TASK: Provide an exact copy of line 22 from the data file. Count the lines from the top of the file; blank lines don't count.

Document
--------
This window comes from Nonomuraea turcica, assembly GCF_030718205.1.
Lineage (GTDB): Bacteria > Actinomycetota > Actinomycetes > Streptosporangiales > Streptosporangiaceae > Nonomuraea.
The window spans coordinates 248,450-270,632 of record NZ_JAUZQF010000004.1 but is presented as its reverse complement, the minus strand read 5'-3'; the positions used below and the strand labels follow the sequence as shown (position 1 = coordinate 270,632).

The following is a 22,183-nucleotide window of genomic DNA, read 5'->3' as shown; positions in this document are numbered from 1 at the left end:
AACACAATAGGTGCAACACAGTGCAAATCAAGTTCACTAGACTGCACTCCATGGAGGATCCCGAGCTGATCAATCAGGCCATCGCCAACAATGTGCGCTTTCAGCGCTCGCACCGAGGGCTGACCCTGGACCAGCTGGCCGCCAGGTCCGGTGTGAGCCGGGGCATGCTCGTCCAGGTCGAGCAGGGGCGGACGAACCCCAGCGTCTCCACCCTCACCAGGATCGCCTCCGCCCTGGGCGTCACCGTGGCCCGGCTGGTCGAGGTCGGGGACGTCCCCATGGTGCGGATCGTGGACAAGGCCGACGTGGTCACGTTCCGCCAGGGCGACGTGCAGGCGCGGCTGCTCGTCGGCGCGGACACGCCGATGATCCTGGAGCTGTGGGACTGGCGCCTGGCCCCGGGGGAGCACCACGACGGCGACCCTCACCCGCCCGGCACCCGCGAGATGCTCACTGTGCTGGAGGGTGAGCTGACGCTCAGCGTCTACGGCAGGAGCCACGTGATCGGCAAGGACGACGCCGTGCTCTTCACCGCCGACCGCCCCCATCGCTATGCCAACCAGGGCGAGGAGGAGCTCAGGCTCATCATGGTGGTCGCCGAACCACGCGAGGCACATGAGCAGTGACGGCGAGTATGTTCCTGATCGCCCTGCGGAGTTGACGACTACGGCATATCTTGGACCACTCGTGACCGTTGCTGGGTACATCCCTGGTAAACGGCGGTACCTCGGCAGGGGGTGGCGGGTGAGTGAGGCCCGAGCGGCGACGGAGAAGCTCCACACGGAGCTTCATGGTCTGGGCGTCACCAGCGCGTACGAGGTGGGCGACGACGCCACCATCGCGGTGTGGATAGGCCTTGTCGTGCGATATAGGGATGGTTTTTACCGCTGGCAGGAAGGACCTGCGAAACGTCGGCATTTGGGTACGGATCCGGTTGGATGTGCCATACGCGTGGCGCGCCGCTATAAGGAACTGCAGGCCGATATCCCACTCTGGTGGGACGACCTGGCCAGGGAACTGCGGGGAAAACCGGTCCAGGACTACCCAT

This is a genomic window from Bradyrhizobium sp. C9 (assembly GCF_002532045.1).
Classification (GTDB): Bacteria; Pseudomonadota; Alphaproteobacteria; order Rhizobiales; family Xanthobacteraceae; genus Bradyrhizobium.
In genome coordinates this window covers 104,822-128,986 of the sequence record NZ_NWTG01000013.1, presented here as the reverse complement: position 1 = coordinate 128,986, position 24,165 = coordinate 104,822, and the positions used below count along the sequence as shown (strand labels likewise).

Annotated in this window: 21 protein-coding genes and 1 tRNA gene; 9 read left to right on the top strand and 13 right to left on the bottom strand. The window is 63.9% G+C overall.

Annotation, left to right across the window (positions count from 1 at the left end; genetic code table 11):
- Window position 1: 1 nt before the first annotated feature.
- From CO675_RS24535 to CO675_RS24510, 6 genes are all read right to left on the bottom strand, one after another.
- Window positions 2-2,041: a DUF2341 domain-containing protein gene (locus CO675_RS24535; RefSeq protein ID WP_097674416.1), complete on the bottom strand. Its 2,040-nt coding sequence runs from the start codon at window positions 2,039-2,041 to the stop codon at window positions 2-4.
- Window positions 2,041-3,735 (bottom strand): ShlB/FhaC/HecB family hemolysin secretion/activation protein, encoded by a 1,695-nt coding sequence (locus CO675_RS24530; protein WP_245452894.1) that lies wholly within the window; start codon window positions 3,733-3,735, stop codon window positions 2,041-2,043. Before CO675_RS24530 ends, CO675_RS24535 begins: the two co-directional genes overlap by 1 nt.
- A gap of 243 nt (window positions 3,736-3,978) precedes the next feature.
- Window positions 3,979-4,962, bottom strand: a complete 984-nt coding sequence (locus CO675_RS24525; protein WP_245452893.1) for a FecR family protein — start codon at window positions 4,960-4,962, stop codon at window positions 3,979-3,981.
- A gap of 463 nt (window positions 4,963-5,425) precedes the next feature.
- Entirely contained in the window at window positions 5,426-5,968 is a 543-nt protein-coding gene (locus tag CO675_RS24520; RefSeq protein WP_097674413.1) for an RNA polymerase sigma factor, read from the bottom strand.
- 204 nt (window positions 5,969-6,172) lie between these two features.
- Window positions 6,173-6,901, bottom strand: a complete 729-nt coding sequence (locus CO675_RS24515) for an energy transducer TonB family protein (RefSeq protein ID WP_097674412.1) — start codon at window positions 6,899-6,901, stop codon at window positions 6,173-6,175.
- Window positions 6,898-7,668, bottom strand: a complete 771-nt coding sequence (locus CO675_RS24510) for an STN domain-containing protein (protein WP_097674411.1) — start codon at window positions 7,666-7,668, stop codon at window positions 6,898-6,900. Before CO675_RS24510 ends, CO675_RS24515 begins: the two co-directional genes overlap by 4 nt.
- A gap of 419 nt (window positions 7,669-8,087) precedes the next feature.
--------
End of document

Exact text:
- A gap of 419 nt (window positions 7,669-8,087) precedes the next feature.